In the department of Lozère, the bound concerns all the common regions of Aumont-Aubrac, Canourgue, Chanac, Le Malzieu-Ville, Marvejols, Le Massegros, Saint-Chély-d'Apcher and the communes of Allenc, Badaroux, Balsièges, Brenoux, Chadenet, Chirac, Grèze, Florac, Ispagnac, Lanuéjols, Le Monastier-Pin-Moriès, Mende, Meyrueis, Montrodat, Palhers, Saint-Bauzile, Saint-Bonnet-de-Chirac, Saint-Étienne-du-Valdonnez, Saint-Germain-du-Teil, Saint-Laurent-de-Trèves, Saint-Pierre-de-Nogaret, Sainte-Enimie, Sainte-Hélène and Vebron.

In the department of Gard, only the town of Trèves and in the department of Hérault, only the town of Pégairolles-de-l'Escalette benefit from the classification of the boundaries.

In fact, only the Aveyron and Lozèze parties produce cheese.

The refining fourmes is much more restrictive. It concerns some regions of the district of Millau: Campagnac, Cornus, Millau-Ouest, Millau-Est, Peyreleau, Saint-Affrique, and at the towns of Trèves and of Pégairolles-de-l'Escalette.

Geology and climatology

The terroir includes, among others, land caussenardes who gave their name to this cheese. These are characterized by a limestone subsoil drainage, causing drought when rain are scarce. Rich soil is low, giving short and bushy vegetation. However, this naturally sparse vegetation is aromatic and contributes to the flavor of the milk.

The refining zone has vertical limestone cliffs carved by the erosion of the rivers Tarn, Doubie, and Jonte. Over the centuries, some rockslides have created caves ventilated by fleurines, cracks in the rock allowing the circulation of air. It is the biggest of these caves that ripening cellars were built. They have a very stable humidity and temperature, favorable to the development of blue mold.

Milk production

It is not specified what kind of milk is needed or the feeding conditions of the animal. As long as the animal is free of brucellosis and tuberculosis.

The manufacturing and ripening of cheese

Cheese making can be done in all of the defined area. Cow's milk, specifically, is whole and full of rennet. The operation takes place with hot milk (30 to 33 °C) at the same time as the seeding of spores from the Penicillium roqueforti mushroom, the mold responsible for the blue forms. These spores are from selected strains in the refining area. Under the action of the rennet, the milk coagulates. The curd is then sliced and then brewed. The grains are then become rounded and let out the whey. Draining can then be done on perforated molds. It is promoted by inverting the cheese. At demolding, the cheese is salted with dry salt (not soaking in brine). Work at the dairy then completes and the cheeses are shipped to the maturing cellar. Upon arriving at the maturing cellar, the cheeses are then brushed or washed and wiped. They are then perforated: this operation promotes internal ventilation of the cheese and allows harmonious development of mold. The cheese is then stored on racks in cellars naturally temperature controlled by fleurine. Between production and refinement, preparation should take at least 70 days. Before selling, refrigeration is not part of the refinement.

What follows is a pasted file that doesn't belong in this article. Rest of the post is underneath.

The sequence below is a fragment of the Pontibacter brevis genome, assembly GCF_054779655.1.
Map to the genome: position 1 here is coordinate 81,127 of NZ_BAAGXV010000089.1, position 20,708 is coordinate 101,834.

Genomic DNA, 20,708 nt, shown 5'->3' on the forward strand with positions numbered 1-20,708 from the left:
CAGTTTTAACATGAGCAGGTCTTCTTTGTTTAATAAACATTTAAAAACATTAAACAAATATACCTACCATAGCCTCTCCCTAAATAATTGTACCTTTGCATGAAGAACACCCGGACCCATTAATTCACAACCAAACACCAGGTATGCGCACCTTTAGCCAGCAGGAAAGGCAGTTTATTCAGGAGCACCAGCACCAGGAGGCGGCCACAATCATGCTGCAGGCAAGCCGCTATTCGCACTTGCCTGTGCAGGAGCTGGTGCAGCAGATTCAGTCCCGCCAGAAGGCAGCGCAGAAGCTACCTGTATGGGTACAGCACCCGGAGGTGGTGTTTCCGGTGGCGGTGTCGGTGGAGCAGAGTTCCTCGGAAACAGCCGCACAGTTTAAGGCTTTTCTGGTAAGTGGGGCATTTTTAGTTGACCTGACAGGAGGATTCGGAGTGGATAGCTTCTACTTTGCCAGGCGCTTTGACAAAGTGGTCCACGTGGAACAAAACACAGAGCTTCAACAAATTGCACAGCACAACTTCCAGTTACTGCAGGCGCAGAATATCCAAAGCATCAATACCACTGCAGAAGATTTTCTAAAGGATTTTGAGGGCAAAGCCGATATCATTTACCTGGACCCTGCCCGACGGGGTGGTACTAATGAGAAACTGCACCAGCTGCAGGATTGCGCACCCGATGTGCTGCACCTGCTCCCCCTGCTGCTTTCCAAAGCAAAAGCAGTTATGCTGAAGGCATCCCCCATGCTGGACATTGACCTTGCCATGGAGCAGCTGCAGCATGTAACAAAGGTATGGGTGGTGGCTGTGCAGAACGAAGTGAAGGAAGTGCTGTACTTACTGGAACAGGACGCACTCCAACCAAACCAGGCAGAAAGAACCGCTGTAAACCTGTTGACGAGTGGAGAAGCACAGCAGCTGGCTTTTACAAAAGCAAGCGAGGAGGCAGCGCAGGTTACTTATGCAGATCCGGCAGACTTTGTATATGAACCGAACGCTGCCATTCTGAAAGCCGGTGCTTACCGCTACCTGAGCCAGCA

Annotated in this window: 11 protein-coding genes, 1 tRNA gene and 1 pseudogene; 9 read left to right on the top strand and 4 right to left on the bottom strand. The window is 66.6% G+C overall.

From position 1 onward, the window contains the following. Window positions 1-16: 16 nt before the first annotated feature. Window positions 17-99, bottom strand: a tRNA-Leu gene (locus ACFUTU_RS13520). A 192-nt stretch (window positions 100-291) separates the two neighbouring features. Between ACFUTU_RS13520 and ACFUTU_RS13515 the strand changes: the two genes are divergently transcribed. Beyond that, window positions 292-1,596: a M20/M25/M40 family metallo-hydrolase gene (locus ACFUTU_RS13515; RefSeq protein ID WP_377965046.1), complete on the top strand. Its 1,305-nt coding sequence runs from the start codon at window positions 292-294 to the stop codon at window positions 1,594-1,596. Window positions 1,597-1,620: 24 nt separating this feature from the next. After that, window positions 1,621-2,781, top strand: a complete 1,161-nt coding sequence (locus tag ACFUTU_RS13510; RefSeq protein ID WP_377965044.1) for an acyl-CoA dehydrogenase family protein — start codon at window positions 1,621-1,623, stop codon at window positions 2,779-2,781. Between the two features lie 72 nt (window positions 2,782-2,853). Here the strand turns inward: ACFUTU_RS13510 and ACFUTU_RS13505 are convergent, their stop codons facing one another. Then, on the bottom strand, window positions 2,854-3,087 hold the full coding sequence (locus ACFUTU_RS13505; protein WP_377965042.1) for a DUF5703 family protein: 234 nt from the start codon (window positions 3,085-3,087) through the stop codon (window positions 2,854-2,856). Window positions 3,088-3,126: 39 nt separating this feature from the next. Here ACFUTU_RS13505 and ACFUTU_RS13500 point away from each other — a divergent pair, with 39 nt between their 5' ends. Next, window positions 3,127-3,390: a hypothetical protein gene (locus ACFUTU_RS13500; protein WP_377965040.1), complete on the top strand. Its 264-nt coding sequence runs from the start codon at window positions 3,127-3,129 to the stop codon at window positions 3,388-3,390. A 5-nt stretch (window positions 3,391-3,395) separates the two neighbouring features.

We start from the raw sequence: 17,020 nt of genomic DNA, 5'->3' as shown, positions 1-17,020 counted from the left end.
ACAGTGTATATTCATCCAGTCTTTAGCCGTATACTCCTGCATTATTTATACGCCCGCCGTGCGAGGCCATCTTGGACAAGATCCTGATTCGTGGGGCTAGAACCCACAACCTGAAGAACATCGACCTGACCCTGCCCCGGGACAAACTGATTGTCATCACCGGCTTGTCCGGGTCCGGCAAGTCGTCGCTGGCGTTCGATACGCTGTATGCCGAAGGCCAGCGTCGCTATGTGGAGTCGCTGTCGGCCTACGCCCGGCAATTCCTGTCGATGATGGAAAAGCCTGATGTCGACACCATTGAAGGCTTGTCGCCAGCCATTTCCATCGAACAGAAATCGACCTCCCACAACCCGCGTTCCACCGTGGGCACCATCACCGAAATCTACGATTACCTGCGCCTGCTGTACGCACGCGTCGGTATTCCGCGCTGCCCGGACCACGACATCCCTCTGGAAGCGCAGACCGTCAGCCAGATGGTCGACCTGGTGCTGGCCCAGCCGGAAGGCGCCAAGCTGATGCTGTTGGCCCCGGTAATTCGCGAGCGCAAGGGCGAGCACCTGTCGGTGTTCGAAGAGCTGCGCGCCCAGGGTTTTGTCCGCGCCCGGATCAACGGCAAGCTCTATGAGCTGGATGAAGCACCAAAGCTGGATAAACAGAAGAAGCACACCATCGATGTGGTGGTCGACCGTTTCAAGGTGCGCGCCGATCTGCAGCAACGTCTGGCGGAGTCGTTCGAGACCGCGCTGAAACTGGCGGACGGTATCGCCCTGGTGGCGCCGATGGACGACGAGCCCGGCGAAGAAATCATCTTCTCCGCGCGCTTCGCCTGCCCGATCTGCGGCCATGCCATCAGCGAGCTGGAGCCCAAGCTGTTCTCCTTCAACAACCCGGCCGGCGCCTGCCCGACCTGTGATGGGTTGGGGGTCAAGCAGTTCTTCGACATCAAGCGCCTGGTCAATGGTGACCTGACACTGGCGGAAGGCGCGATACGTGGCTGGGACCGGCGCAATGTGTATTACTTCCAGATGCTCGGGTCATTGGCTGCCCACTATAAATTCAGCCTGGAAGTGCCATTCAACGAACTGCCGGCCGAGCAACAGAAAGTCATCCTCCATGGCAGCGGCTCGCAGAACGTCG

See also


  1. Bessou, Marie-Christine (11 October 2018). "Le bleu des causses, «l'autre fromage» de l'Aveyron, qui voudrait bien faire un peu d'ombre au Roquefort". La Dépêche du Midi (in French). Retrieved 19 April 2021.
  2. Wells, P.; Sigal, J.; Loomis, S.H. (1987). The Food Lover's Guide to France. Workman Pub. p. 418. ISBN 978-0-89480-306-2. Retrieved 19 April 2021.
  3. Goin, S.; Styne, C. (2013). The A.O.C. Cookbook. Alfred A. Knopf. p. 405. ISBN 978-0-307-95823-5. Retrieved 19 April 2021.
  4. Jenkins, S.W. (1996). Cheese Primer (in Spanish). Workman Publishing Company. p. 161. ISBN 978-0-89480-762-6. Retrieved 19 April 2021.
  5. Pliny, Natural History, Book 11, chapter 97 full text
  6. Jean Astruc (1737). Memoires pour l'histoire naturel de la province de Languedoc. Paris, France: Guillaume Cavelier. p. 55. full text Pliny, Natural History, Book 11, chapter 97 full text.
  7. Howard Belton (2015). A History of the World in Five Menus. Bloomington, IN: AuthorHouse. p. 9. online
  8. Early Lives of Charlemagne by Eginhard and The Monk of Saint Gall, ed. A. J. Grant, London: Morling 1905, p. 79